It does not happen to me often that I impulsively buy a book. This book was (automatically) recommended when I ordered another book and I saw Western esotericism and René Guénon, so I figured I might give it a go.
Lachman wrote a large number of books about Western esotericism. Biographies of Crowley, Blavatsky, Steiner, Jung and Ouspensky, but also books Hermetism or the roaring 1960’ies. The name struck me as a popular author on the subject, even though I never read anything of Lachman. Reading the book, my initial thought proved to be correct.
The book proves to be some sort of history of Western esotericism for the larger public. There is almost no information in the book that was new to me and the people that Lachman calls “secret teachers” are in fact the best-known people within the subject.
The book starts in a somewhat original way. The author explains the “split brain theory” that says that our left brain is for our rational thinking and filter for the flow of information that our right brain processes. This right brain Lachman connects to esotericism. People who (naturally or by training) manage to reduce the filtering of the left brain are the seers, esotericists, mystics, etc.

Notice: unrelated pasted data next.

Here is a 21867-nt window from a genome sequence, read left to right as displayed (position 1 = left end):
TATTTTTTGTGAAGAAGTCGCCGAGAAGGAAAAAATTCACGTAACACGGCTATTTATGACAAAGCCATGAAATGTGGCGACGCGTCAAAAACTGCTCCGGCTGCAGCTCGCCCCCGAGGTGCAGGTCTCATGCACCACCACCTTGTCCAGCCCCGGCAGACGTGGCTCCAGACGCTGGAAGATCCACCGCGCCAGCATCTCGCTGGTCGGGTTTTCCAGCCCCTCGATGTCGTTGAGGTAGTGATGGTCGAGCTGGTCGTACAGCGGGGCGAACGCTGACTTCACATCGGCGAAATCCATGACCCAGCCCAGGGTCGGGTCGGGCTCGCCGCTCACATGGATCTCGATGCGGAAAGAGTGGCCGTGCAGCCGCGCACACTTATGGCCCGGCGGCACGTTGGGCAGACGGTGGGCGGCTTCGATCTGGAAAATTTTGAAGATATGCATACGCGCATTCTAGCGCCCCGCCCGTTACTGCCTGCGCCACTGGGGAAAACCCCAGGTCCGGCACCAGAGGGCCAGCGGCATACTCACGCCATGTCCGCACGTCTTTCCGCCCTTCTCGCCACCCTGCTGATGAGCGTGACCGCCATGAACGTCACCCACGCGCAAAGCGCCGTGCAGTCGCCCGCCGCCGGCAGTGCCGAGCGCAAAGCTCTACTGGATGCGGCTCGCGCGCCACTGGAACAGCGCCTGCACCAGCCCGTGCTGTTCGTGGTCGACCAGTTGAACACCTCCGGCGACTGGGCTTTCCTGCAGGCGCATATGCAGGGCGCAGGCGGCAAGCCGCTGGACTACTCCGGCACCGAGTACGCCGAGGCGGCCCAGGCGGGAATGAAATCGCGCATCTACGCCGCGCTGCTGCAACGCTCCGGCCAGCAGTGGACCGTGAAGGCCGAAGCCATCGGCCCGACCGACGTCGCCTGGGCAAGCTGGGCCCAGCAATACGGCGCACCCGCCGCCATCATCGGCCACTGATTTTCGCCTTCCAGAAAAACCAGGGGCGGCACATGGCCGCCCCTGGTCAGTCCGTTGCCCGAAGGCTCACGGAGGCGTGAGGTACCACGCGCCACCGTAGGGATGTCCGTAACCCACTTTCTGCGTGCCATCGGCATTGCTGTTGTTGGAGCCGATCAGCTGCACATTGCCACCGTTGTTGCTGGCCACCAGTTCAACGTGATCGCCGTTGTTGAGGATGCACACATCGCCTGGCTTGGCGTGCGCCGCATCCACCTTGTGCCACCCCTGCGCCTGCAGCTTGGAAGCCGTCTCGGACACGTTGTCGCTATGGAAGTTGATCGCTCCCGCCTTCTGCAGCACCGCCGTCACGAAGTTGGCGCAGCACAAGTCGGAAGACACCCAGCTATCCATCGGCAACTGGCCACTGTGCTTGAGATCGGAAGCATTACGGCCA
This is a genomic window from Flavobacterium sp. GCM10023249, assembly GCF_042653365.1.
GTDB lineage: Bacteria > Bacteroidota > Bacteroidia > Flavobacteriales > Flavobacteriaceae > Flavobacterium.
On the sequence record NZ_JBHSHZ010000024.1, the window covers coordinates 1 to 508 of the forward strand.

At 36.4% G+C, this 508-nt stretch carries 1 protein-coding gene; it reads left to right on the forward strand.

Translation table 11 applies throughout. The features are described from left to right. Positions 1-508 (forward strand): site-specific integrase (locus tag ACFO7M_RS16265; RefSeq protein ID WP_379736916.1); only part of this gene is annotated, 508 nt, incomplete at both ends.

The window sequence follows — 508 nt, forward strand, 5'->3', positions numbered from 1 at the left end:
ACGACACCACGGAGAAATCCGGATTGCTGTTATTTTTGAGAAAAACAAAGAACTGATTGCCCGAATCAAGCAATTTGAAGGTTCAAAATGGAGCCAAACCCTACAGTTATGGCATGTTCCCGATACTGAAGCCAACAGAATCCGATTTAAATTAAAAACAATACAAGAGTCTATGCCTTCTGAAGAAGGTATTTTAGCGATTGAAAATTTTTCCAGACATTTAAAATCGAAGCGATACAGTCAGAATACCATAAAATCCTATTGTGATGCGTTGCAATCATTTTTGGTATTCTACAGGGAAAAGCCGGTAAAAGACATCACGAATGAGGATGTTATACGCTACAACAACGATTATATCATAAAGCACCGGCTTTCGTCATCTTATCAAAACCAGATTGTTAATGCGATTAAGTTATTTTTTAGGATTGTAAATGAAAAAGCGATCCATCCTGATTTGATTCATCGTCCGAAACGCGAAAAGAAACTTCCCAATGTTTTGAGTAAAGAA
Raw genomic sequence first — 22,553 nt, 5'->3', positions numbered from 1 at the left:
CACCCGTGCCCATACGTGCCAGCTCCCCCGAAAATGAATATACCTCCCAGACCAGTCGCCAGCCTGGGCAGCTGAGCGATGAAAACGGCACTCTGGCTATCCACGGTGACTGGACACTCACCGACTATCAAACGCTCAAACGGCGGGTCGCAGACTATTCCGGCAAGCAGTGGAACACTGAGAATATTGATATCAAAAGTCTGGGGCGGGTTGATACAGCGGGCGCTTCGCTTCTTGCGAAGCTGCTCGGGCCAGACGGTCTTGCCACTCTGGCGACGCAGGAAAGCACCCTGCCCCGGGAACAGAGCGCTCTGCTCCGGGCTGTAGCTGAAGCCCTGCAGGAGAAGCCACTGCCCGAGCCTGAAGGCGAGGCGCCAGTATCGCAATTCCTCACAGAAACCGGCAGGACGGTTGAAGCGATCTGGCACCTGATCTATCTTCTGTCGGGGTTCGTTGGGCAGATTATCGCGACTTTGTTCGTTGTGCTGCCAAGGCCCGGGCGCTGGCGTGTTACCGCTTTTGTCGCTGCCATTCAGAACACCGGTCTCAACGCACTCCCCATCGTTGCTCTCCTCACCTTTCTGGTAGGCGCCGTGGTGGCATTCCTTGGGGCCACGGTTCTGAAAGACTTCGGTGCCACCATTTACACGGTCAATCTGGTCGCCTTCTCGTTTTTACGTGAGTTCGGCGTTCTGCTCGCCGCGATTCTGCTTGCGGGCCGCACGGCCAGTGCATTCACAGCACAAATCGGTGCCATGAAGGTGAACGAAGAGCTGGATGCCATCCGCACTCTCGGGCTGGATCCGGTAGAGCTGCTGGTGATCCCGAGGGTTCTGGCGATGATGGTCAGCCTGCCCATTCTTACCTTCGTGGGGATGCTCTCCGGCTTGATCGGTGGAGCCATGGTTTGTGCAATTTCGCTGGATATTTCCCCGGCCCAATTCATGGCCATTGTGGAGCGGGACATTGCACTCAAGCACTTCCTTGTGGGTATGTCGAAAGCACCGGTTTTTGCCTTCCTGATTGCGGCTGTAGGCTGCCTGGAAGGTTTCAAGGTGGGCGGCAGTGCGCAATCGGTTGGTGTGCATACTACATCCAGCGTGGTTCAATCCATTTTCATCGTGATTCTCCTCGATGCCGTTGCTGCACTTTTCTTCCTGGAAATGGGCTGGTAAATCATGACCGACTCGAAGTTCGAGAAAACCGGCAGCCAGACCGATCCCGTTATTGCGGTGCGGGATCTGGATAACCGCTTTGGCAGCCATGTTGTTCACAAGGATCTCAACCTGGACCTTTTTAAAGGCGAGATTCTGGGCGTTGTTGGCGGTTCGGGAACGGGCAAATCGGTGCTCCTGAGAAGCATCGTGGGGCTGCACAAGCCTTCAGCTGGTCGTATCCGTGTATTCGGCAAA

Then follow chapters about Hermes Trismegistus, ancient knowledge, Pythagoras, Plato, Aristotle, the Gnostics and then Lachman works towards more recent times with Alchemy, Kabbalah, Dante, Grail legends, then Renaissance, Rosicrucians, the upcoming of science, a little bit about Freemasonry, Romantics, Theosophy and its derivatives, Jung, Gurdjieff,The Beatles and the 1960’ies.
Nowhere does Lachman really go into any depth. What is nice is that he sets timelines that run parallel next to eachother, so ‘suddenly’ an author like Arthur Conan Doyle is also an occultist and Crowley is set next to Jung.
What I like about the book is that Lachman appears to be some sort of ‘Traditionalist light’ who like to speak about “philosophia perennis” and use terms of Henry Corbin, but apparently Guénon is not one of the “secret teachers” since he is only mentioned in passing, as is for example Eliade.
Lachman is not allergic to modern Theosophists as is often the case with Traditionalists and he makes no sensation of Aleister Crowley for example. That makes the book a fairly neutral history.
I already expected as much, but the book is ‘light literature’. You may run into a few names to have a look at better, but my guess is that the targeted audience is more that of beginners in Western esotericism.
2015 TarcherPerigee, isbn 0399166807